RONKONKOMA, N.Y. (AP) — The "registry verification representatives" wear street clothes and travel in nondescript Toyota sedans. They work in pairs, knocking on doors at run-down trailers and waterfront mansions to find out if registered sex offenders are actually living where they say they are.
But this is not some elite police unit. It is part of an unusual public-private partnership in Long Island's Suffolk County that uses six retired New York City police officers to hold ex-cons accountable to sex-offender registry laws.
Since 2013, Suffolk County has paid the nonprofit group Parents for Megan's Law about $780,000 a year to run the program, resulting in 8,700 home checks and 104 people charged with violating the registry law. Detectives found some offenders on the registry were deceased or deported; others listed addresses that ended up being vacant lots or abandoned homes.
County officials have deemed the program, which also includes counseling services for crime victims, a success and want the nonprofit's three-year contract renewed, but some are questioning whether the checks amount to harassment and whether a private entity should be performing duties that traditionally have been the purview of law enforcement.
A registered sex offender claimed in a federal lawsuit filed last year that he was "the target of two harassing investigations" by Parents For Megan's Law. The offender, who was only identified in court papers as John Jones because of concerns about retribution, said retired officers came to his home "without a warrant and absent any suspicion."
The lawsuit is pending. A judge ruled last month that despite its status as a private organization, Parents for Megan's Law could be sued for civil rights violations in its role as a "state actor."
There are also questions about whether the effort is achieving the main goal of sex registries, which is to prevent habitual rapists and molesters from striking again.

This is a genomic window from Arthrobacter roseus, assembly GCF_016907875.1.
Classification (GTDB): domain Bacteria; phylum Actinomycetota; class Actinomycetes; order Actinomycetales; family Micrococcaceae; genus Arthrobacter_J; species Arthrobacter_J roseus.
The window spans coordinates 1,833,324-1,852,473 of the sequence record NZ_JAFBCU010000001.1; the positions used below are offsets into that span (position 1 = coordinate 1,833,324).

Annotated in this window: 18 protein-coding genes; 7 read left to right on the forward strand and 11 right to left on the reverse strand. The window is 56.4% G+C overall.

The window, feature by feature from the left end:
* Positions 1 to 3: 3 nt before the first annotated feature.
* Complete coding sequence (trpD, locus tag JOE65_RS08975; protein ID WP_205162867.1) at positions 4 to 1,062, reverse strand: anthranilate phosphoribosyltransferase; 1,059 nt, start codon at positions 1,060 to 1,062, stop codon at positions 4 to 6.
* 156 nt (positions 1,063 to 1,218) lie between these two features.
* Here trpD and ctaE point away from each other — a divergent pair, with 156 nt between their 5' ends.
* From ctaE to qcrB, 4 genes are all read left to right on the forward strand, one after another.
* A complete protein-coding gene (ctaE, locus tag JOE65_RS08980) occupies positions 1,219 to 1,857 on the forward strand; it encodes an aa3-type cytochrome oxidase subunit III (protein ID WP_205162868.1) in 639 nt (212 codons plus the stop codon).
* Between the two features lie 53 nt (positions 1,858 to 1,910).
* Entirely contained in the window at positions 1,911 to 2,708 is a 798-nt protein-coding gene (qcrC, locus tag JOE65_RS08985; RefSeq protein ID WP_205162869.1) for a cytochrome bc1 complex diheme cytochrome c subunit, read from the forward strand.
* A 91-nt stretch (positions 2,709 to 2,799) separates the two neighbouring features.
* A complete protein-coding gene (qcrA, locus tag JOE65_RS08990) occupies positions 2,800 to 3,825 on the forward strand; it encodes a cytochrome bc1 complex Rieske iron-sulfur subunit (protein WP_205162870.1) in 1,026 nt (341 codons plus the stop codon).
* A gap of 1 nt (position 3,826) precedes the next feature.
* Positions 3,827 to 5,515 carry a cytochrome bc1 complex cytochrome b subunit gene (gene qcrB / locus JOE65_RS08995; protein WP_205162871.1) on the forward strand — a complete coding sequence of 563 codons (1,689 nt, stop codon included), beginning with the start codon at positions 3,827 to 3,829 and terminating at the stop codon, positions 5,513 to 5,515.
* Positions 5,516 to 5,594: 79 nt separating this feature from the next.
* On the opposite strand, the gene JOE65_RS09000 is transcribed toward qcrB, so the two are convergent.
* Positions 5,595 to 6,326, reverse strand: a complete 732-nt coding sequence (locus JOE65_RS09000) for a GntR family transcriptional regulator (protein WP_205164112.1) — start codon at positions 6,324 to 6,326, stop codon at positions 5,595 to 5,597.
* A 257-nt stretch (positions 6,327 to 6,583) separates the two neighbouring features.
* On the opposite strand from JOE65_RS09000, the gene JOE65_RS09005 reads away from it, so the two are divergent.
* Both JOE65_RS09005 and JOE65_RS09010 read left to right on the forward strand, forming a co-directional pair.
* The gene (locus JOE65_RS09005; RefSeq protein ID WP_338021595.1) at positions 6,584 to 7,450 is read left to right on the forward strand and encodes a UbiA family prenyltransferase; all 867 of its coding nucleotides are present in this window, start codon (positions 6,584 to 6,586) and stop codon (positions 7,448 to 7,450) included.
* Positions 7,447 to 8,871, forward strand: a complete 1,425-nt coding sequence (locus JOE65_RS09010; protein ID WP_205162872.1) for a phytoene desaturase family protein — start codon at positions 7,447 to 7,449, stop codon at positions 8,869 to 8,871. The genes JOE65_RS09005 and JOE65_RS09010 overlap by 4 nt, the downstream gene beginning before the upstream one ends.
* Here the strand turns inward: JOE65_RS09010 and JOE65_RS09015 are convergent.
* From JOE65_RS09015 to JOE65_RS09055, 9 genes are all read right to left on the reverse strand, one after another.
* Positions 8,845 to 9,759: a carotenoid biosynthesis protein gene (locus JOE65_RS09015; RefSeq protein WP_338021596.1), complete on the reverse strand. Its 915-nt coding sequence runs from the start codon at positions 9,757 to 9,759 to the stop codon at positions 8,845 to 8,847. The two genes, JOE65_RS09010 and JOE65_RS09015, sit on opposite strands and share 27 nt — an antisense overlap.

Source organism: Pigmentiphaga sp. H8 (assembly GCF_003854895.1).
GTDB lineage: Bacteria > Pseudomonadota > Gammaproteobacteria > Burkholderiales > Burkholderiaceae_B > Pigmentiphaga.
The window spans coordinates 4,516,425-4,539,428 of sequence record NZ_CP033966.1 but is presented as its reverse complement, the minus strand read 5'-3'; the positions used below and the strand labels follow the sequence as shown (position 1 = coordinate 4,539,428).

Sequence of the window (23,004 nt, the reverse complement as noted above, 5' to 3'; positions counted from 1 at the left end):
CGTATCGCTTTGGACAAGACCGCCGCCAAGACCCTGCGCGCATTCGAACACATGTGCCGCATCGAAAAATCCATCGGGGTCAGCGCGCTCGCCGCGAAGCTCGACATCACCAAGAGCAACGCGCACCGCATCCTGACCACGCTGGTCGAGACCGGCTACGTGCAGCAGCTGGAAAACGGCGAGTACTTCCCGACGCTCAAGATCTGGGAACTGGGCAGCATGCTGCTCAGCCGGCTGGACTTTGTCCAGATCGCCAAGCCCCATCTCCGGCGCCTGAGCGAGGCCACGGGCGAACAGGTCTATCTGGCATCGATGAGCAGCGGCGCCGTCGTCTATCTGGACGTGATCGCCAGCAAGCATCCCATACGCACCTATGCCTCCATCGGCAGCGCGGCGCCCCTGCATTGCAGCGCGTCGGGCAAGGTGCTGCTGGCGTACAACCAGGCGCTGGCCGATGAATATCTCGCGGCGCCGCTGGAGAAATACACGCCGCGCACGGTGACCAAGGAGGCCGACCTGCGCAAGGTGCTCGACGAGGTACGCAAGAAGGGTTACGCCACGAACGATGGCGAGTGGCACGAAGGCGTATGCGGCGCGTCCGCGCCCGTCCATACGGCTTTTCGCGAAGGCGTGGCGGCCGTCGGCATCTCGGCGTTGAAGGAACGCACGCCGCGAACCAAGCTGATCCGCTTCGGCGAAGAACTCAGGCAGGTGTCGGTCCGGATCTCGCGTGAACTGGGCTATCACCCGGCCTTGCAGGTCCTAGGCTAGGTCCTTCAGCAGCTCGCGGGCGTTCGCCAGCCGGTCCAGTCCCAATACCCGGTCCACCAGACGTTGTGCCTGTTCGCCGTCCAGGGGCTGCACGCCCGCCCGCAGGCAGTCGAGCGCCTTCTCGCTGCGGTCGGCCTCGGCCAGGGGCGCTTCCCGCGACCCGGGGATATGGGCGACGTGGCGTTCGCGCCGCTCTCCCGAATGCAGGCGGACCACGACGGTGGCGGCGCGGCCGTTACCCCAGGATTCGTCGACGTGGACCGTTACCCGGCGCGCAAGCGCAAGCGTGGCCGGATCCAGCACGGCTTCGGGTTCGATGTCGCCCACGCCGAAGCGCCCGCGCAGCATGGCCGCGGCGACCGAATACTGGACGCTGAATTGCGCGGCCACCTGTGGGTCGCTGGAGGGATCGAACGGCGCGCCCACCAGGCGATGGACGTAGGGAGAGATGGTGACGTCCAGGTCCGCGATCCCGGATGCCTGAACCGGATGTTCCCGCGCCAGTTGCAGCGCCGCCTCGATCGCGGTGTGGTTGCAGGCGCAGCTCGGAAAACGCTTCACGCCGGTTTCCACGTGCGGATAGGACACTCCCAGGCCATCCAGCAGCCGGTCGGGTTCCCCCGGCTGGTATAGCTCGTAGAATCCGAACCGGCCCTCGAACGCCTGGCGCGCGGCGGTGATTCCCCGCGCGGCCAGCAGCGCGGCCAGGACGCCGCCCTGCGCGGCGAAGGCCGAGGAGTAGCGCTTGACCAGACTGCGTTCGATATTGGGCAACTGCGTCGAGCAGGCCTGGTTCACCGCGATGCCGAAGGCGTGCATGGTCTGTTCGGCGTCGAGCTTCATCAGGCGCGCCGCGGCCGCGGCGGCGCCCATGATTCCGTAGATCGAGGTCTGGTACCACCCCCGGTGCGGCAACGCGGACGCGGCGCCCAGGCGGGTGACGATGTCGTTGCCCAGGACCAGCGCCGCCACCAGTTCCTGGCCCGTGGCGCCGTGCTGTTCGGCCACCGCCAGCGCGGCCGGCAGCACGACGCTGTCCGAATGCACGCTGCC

The laws, which require sex offenders to tell authorities where they are living, are named for Megan Kanka, a 7-year-old New Jersey girl who was raped and killed in 1994 by a twice-convicted sex offender who lived near her.
Dr. Bill O'Leary, a forensic psychologist and longtime critic of the program, said intense scrutiny of convicts is a poor use of resources because 95 percent of sexual abuse occurs between a victim and a known acquaintance, not a stranger living down the street.
"One of the most unethical pieces of the situation has been saying that we need to do this to prevent sexual abuse when we know statistically that this has nothing to do with preventing sexual abuse," he said.
Laura Ahearn, executive director of Parents for Meghan's Law, declined to comment on the lawsuit, but said she is confident the program helps deter crime.
"We can't allow state and federal lawmakers to say you have a great sex offender registry law, and then walk away from it," Ahearn said. "If you're going to have a registry, that registry needs to be up-to-date and accurate."
She also said her group is saving taxpayers money in a county where active-duty detectives can earn as much as $200,000 annually, including benefits.
"Do you really want that detective who is highly skilled at doing an investigation knocking on the door of a registrant? No, you don't," she said.
The Suffolk County Police Department maintains oversight over the program and approves all home visits in advance.
The visits are unannounced. On a recent morning, retired detectives carrying IDs, but not badges, checked on the status of three offenders, but no one answered at any of the homes. They return as many as five times before contacting the police department to suggest an investigation of an offender's whereabouts.
Jack Rinchich, president of the National Association of Chiefs of Police/American Police Hall of Fame, said he knew of no similar program in the country.
It's not clear whether Suffolk's efforts since 2013 have been more successful than in years past. The department could not immediately provide such statistics.
In neighboring Nassau County, the police department makes random compliance checks of offenders and has a 99-percent compliance rate, said Detective Lt. Richard LeBrun.
The program hasn't been operating long enough to draw conclusions about its impact on recidivism. According to Suffolk police, two people on the registry who would have been subject to the checks have been arrested for new sex crimes since 2013.
Statewide, at least 2,230 arrests have been reported to the Department of Criminal Justice Services for offenders who failed to register since 2013. As of early March, there were 39,313 registered offenders in the state, with the whereabouts of 463 unknown.
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This story has been corrected to show the contract is for about $780,000 a year, not $900,000.